Mary begins inking the gravure plate by using a piece of mat board to apply the ink to the plate; she then uses a tarlatan to remove the excess ink from the plate. Her objective is to retain ink only in the recessed parts of the plate which are the image areas.

She has already made herself a registration sheet which has all of her plates and the paper drawn on it. This is used as a guide so she knows where to place her plates each and every time she prints.

To create her monotype she begins with rolling a flat color onto a poly-carbonate plate. Once the plate is evenly inked she takes the corner of the mat board to remove ink from the plate in various places. This is called “working reductively.” Note that the monotype plate does not contain any permanent information. The image is created completely out of ink. Monotypes are also referred to as painterly prints. For more information about monotypes visit our website at

The monotype plate is then placed on the press using the registration sheet as a guide to place it in the right spot.

The second plate is then rolled through the press, transferring the ink to the paper. It would be impossible to create another like impression from this plate now that it has been printed.

Next, Mary shows us one of her paper cuts which she actually uses as a stencil to print from! She struggled to find a way to incorporate the look of her paper cuts into the printing process. She tried using different materials; such as mylar and Duralar to print but the results were never what she wanted. Mary decided to stick with what she knows best, paper.

It took two people (Mary and Tanya) to place the stencil on the print. The stencil can only be printed a couple of times before it starts to fall apart.

Here it is right before removing the stencil…

And here it is! The final print done in a whopping 20 minutes! Bravo, Mary!

Here she is with the models for her prints!

We had a packed house and people loved the art!

Thanks to all the volunteers who came to help make this show possible!

Photography by Bruce Childs

Friday, October 10, 2008

Getting to know Mary Sundstrom

About three months ago I started working here and Regina recommended that I take the Gravure class to get me acquainted with the process and to learn more about working with water-based inks. Before coming here I had only used oil-based inks. I had met Mary briefly before taking this class and she happened to be taking it as well.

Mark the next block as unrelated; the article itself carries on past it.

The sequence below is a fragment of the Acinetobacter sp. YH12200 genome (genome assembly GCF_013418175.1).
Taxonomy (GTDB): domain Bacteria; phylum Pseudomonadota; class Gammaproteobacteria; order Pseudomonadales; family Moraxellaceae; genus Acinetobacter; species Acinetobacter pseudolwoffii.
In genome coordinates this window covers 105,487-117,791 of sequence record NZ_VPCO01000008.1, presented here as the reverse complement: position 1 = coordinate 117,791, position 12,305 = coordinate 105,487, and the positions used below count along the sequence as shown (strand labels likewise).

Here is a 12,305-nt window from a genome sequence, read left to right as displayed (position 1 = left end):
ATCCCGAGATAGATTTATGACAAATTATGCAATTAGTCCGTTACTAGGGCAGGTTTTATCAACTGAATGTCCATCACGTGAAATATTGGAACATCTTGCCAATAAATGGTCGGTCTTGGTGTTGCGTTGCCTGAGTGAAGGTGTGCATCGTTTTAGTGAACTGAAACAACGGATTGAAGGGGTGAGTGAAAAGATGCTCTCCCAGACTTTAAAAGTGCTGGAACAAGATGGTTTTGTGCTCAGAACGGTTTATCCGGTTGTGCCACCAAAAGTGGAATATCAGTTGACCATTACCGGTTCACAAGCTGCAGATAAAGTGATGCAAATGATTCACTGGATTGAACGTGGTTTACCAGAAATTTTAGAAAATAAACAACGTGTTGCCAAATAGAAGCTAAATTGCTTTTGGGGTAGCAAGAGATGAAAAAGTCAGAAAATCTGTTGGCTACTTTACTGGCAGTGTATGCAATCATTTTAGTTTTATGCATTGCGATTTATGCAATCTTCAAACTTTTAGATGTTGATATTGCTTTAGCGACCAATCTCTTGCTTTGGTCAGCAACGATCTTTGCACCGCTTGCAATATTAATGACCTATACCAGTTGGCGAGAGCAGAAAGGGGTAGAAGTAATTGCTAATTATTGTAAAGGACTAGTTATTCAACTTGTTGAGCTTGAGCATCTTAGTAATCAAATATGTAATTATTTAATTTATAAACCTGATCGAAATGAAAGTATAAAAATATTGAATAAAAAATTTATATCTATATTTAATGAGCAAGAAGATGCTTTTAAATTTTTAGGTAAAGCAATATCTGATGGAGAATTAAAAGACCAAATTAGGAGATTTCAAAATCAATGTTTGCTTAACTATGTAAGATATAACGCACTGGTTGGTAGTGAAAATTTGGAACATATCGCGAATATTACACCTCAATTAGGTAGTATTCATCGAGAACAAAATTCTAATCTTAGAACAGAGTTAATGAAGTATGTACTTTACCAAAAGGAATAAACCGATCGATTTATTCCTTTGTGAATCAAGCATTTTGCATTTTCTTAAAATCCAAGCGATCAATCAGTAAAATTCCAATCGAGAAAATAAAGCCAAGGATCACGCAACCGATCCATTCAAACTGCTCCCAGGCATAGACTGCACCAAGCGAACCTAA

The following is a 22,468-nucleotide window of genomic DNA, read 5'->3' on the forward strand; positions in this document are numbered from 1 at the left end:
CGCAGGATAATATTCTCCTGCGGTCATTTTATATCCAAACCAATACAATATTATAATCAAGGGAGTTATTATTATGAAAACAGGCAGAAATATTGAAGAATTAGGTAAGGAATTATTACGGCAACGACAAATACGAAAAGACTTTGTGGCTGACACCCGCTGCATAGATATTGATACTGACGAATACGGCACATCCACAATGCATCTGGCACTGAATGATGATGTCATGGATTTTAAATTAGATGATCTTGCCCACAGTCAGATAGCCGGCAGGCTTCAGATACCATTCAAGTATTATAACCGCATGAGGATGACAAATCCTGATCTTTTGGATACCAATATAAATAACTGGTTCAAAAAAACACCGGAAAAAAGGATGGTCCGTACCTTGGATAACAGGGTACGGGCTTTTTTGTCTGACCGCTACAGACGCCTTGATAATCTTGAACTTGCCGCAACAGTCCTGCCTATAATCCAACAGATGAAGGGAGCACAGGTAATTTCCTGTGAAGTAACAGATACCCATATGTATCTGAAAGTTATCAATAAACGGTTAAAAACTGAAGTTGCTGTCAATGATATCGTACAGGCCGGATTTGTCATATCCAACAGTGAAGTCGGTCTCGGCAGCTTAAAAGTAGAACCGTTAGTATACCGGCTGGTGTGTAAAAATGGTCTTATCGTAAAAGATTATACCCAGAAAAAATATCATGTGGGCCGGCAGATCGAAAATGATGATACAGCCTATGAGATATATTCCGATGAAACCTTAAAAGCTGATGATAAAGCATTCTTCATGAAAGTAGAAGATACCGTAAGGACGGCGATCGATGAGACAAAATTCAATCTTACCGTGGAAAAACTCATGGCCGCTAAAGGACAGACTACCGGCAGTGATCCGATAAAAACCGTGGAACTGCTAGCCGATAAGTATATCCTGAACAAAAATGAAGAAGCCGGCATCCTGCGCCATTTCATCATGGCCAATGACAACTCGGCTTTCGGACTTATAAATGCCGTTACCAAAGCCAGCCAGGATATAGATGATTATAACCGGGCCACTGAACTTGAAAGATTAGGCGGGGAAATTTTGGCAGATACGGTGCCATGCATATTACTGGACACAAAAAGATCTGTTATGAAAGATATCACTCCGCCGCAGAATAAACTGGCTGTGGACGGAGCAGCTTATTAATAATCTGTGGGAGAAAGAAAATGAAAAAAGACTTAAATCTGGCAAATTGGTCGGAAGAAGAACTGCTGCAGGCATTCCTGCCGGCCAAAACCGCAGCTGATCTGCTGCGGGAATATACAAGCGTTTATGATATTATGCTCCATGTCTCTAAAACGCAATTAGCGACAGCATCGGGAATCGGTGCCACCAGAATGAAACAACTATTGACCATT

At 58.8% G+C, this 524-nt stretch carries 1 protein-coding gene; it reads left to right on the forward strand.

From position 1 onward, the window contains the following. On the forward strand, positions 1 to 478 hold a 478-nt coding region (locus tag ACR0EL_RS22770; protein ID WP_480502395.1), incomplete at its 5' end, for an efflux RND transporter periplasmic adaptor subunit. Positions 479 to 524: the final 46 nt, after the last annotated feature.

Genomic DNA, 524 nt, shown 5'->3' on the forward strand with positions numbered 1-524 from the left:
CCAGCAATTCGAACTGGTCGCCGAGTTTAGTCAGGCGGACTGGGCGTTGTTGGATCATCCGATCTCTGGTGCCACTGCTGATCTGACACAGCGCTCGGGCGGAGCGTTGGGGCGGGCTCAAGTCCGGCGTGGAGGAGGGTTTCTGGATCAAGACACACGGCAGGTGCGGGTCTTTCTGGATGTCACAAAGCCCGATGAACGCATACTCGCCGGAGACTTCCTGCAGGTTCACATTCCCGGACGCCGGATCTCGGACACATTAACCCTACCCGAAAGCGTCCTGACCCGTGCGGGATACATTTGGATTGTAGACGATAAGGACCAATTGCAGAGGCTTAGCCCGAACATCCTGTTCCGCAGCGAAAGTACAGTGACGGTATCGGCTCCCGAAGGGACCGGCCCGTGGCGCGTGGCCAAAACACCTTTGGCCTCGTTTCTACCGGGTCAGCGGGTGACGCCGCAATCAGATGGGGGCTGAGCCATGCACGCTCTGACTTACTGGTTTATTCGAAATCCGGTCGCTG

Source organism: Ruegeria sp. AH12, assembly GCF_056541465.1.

Throughout the week long class Mary and I became more acquainted. She is a parent of three children who are all grown-up now. I told her that I have a two and a half year old (at the time, he is now almost three). Mary is a nurturing person. Whenever I was tired she would offer to make me coffee, or when I needed a chocolate fix she gave me her Snickers bar (my favorite)! I came to find out that she taught the monotype class at New Grounds also.
During the class we were instructed to draw on mylar or artex, I have never enjoyed drawing so much and Mary told me to just keep practicing, that I would get it down. She is patient with her students, her art, and the people around her. After the class ended she began to work on her solo show. Whenever I came to work she was at the studio diligently working on her art. This was impressive for me to see and I think I need to be more diligent about making my art as well.
Mary’s show went well on Friday night and I’m glad her hard work paid off. Many friends and family showed up to support her at the opening, her pet fish were there to support her too! They will be living at the gallery for the month and I think it is nice to know where some of her inspiration comes from.


Saturday, October 4, 2008

Japanese printmaker Ando Shinji demonstrates a complex process of printing a two-plate etching with a double chine collé!

In this traditional printmaking technique the plate is covered with an acid resistant ground, then worked with an etching needle to create an image. The thus exposed metal is then "eaten" in an acid bath or etchant, creating recessed lines that are inked and printed. Etching was developed during the 16th century; it was made popular by Dutch artist Rembrandt.

This effect of this method produces solid areas of tone. The plate has to be covered at one point with very fine particles (traditionally rosin, at New Grounds hardground is airbrushed onto the plate) so that the almost invisible openings between those particles can be etched. To the naked eye those tiny etched dots will appear as a gray tone. Shades of gray are achieved by altering the length of the etch; the longer the etch, the darker the tone will appear. Before etching the plate, parts of it are blocked out with a resist so that different areas will retain different shades of gray after a succession of etches. A Spitbite is a variation of this process. The etchant is applied with a brush rather than immersing the entire plate in the etchant. This results in soft, painterly marks rather than sharp edges.

Chine collé:
A printmaking technique in which a thin sheet of Oriental paper is laminated to a heavier backing sheet. The collé paper is adhered with a combination of glue and the pressure of the etching press. Usually, the fusion of the two papers takes place at the same time as printing a plate. The purpose of chine collé is to introduce additional colors or textures to the printed image. There are two approaches:
1. The collé paper is the same size as the plate – this approach is usually very subtle and results in a mere tinting of the image
2. The collé paper is smaller than the plate and used as a color accent in specific areas of the image